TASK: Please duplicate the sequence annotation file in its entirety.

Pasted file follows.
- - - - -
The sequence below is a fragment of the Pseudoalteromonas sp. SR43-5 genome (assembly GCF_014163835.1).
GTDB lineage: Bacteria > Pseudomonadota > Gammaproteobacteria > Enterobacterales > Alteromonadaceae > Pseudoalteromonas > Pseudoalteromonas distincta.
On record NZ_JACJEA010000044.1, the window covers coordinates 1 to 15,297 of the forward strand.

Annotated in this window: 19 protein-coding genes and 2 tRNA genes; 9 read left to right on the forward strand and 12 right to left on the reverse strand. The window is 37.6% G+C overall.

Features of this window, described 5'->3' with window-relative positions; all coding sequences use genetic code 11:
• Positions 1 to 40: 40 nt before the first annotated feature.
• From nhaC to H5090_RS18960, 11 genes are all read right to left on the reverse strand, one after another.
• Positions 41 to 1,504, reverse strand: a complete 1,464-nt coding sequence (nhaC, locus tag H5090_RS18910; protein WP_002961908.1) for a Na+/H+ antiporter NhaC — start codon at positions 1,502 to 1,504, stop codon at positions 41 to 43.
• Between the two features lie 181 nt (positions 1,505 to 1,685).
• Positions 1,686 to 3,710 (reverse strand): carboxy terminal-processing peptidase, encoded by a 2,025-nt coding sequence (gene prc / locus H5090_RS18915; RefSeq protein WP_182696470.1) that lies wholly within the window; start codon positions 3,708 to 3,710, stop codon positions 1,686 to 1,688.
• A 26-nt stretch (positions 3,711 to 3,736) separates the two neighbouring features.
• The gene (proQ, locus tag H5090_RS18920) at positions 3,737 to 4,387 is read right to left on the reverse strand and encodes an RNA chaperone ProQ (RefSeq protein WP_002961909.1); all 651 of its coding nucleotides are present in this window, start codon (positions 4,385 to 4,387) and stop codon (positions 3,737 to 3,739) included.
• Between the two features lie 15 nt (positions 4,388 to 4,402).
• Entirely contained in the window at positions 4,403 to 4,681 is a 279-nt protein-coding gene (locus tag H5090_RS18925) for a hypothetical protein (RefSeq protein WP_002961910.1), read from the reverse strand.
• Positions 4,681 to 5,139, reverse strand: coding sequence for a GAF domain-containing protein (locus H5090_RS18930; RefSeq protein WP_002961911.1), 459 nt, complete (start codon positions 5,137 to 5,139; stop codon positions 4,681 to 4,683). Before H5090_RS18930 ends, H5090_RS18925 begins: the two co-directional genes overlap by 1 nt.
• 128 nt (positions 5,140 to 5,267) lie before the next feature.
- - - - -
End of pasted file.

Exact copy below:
The sequence below is a fragment of the Pseudoalteromonas sp. SR43-5 genome (assembly GCF_014163835.1).
GTDB lineage: Bacteria > Pseudomonadota > Gammaproteobacteria > Enterobacterales > Alteromonadaceae > Pseudoalteromonas > Pseudoalteromonas distincta.
On record NZ_JACJEA010000044.1, the window covers coordinates 1 to 15,297 of the forward strand.

Annotated in this window: 19 protein-coding genes and 2 tRNA genes; 9 read left to right on the forward strand and 12 right to left on the reverse strand. The window is 37.6% G+C overall.

Features of this window, described 5'->3' with window-relative positions; all coding sequences use genetic code 11:
• Positions 1 to 40: 40 nt before the first annotated feature.
• From nhaC to H5090_RS18960, 11 genes are all read right to left on the reverse strand, one after another.
• Positions 41 to 1,504, reverse strand: a complete 1,464-nt coding sequence (nhaC, locus tag H5090_RS18910; protein WP_002961908.1) for a Na+/H+ antiporter NhaC — start codon at positions 1,502 to 1,504, stop codon at positions 41 to 43.
• Between the two features lie 181 nt (positions 1,505 to 1,685).
• Positions 1,686 to 3,710 (reverse strand): carboxy terminal-processing peptidase, encoded by a 2,025-nt coding sequence (gene prc / locus H5090_RS18915; RefSeq protein WP_182696470.1) that lies wholly within the window; start codon positions 3,708 to 3,710, stop codon positions 1,686 to 1,688.
• A 26-nt stretch (positions 3,711 to 3,736) separates the two neighbouring features.
• The gene (proQ, locus tag H5090_RS18920) at positions 3,737 to 4,387 is read right to left on the reverse strand and encodes an RNA chaperone ProQ (RefSeq protein WP_002961909.1); all 651 of its coding nucleotides are present in this window, start codon (positions 4,385 to 4,387) and stop codon (positions 3,737 to 3,739) included.
• Between the two features lie 15 nt (positions 4,388 to 4,402).
• Entirely contained in the window at positions 4,403 to 4,681 is a 279-nt protein-coding gene (locus tag H5090_RS18925) for a hypothetical protein (RefSeq protein WP_002961910.1), read from the reverse strand.
• Positions 4,681 to 5,139, reverse strand: coding sequence for a GAF domain-containing protein (locus H5090_RS18930; RefSeq protein WP_002961911.1), 459 nt, complete (start codon positions 5,137 to 5,139; stop codon positions 4,681 to 4,683). Before H5090_RS18930 ends, H5090_RS18925 begins: the two co-directional genes overlap by 1 nt.
• 128 nt (positions 5,140 to 5,267) lie before the next feature.